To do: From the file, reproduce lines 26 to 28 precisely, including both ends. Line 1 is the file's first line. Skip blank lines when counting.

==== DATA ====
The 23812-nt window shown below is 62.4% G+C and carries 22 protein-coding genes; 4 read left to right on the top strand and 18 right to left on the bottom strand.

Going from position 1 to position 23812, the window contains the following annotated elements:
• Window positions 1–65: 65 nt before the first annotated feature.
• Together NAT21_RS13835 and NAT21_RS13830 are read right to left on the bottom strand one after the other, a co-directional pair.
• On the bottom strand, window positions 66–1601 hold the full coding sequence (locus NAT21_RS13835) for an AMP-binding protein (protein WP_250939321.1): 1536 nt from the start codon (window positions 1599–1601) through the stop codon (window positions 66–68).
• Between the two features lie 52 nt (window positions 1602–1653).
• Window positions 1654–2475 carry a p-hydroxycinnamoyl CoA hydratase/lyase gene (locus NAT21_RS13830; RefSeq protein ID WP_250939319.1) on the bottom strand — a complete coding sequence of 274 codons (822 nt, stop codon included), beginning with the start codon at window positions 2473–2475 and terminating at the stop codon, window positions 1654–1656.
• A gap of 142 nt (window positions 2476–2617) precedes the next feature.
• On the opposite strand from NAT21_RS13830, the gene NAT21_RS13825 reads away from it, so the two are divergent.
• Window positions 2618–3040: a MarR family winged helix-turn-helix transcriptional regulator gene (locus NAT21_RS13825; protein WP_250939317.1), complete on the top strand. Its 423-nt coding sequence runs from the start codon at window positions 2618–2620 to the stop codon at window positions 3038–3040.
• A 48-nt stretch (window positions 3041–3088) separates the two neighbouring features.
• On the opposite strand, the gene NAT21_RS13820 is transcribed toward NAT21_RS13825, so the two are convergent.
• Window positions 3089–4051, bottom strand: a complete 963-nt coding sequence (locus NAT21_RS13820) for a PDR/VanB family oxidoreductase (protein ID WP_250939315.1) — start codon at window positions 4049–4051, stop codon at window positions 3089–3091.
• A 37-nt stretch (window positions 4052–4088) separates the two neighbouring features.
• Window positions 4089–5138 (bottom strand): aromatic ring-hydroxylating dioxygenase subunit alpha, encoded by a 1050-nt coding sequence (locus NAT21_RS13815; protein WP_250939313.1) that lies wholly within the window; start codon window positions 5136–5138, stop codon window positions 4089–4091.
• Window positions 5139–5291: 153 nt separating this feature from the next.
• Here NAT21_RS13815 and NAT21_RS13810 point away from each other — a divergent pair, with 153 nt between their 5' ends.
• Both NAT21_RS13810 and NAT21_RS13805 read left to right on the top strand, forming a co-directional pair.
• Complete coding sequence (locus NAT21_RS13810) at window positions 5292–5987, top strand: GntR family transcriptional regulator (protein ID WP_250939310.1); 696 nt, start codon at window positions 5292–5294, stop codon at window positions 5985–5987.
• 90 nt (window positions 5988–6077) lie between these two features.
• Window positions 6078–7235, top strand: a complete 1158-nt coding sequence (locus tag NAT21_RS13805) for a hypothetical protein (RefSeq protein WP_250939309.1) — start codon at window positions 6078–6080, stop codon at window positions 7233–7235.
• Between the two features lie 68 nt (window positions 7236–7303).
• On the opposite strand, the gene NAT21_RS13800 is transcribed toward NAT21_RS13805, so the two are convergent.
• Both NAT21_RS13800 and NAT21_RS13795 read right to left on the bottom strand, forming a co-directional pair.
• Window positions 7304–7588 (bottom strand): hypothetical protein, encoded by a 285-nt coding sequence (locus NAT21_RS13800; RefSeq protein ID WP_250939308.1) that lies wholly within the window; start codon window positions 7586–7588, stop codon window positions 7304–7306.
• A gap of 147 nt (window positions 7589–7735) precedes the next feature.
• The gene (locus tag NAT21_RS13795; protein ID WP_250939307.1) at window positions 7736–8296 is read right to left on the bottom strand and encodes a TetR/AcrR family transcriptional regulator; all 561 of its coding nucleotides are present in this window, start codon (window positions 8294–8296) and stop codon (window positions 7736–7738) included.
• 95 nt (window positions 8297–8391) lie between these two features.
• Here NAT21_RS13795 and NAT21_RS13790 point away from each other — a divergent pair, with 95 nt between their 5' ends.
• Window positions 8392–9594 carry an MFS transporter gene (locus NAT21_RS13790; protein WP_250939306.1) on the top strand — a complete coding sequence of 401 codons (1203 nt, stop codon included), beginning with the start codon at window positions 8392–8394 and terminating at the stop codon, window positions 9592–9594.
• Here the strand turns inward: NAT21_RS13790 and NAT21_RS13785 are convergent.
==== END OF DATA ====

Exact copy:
• A gap of 147 nt (window positions 7589–7735) precedes the next feature.
• The gene (locus tag NAT21_RS13795; protein ID WP_250939307.1) at window positions 7736–8296 is read right to left on the bottom strand and encodes a TetR/AcrR family transcriptional regulator; all 561 of its coding nucleotides are present in this window, start codon (window positions 8294–8296) and stop codon (window positions 7736–7738) included.
• 95 nt (window positions 8297–8391) lie between these two features.